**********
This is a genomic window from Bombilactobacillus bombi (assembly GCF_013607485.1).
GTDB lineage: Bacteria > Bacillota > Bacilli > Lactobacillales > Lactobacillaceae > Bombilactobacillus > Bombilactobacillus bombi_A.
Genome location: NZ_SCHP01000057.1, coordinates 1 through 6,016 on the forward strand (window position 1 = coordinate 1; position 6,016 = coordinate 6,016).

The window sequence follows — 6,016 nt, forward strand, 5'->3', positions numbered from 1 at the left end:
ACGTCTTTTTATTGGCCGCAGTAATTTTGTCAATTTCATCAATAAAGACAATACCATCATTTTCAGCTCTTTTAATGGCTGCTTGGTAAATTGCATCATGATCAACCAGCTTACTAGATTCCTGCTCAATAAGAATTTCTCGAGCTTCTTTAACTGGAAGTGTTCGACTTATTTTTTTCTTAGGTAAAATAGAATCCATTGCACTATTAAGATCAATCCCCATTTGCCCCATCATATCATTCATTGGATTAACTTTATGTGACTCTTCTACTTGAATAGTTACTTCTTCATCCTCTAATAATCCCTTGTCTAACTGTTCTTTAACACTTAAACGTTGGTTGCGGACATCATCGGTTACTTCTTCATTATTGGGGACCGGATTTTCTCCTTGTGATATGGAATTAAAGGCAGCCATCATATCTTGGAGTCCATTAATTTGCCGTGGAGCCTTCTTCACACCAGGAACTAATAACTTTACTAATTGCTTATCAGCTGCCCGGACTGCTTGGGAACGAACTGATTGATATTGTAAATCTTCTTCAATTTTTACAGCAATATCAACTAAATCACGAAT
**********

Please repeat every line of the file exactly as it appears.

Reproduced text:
This is a genomic window from Bombilactobacillus bombi (assembly GCF_013607485.1).
GTDB lineage: Bacteria > Bacillota > Bacilli > Lactobacillales > Lactobacillaceae > Bombilactobacillus > Bombilactobacillus bombi_A.
Genome location: NZ_SCHP01000057.1, coordinates 1 through 6,016 on the forward strand (window position 1 = coordinate 1; position 6,016 = coordinate 6,016).

The window sequence follows — 6,016 nt, forward strand, 5'->3', positions numbered from 1 at the left end:
ACGTCTTTTTATTGGCCGCAGTAATTTTGTCAATTTCATCAATAAAGACAATACCATCATTTTCAGCTCTTTTAATGGCTGCTTGGTAAATTGCATCATGATCAACCAGCTTACTAGATTCCTGCTCAATAAGAATTTCTCGAGCTTCTTTAACTGGAAGTGTTCGACTTATTTTTTTCTTAGGTAAAATAGAATCCATTGCACTATTAAGATCAATCCCCATTTGCCCCATCATATCATTCATTGGATTAACTTTATGTGACTCTTCTACTTGAATAGTTACTTCTTCATCCTCTAATAATCCCTTGTCTAACTGTTCTTTAACACTTAAACGTTGGTTGCGGACATCATCGGTTACTTCTTCATTATTGGGGACCGGATTTTCTCCTTGTGATATGGAATTAAAGGCAGCCATCATATCTTGGAGTCCATTAATTTGCCGTGGAGCCTTCTTCACACCAGGAACTAATAACTTTACTAATTGCTTATCAGCTGCCCGGACTGCTTGGGAACGAACTGATTGATATTGTAAATCTTCTTCAATTTTTACAGCAATATCAACTAAATCACGAAT